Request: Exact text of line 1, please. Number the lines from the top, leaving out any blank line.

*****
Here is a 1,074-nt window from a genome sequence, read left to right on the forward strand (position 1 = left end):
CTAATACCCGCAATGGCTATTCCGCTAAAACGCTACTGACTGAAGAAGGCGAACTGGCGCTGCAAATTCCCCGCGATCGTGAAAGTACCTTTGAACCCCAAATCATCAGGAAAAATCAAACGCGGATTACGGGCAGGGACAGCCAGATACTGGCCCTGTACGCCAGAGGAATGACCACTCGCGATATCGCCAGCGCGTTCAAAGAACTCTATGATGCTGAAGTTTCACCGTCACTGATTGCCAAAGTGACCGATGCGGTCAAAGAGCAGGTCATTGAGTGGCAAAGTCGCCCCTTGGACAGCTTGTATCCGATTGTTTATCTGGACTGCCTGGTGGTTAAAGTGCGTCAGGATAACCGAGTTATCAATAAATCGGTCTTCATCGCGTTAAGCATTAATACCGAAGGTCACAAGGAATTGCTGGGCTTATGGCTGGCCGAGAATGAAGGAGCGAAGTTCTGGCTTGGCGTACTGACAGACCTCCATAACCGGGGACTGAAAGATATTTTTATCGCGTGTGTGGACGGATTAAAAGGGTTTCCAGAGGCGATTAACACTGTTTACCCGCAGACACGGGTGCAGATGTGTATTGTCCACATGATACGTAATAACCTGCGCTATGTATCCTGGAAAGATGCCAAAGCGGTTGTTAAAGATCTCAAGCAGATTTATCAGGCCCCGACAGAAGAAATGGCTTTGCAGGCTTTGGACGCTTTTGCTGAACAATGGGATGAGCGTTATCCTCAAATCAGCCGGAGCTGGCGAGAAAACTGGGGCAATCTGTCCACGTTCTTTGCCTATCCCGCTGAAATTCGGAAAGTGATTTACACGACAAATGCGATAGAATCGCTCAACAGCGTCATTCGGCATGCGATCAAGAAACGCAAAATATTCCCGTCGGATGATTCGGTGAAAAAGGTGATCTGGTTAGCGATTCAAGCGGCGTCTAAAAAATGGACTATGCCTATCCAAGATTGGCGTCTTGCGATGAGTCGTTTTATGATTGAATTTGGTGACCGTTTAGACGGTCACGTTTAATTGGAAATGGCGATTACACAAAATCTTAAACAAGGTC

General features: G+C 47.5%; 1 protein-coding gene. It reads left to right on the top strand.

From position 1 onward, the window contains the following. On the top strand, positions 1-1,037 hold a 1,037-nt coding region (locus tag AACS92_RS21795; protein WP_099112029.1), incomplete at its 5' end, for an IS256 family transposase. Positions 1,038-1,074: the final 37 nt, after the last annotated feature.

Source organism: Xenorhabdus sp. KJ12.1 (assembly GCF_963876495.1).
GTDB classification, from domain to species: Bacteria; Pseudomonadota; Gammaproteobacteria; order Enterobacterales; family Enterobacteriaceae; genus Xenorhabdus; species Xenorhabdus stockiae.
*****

Here is a 1,074-nt window from a genome sequence, read left to right on the forward strand (position 1 = left end):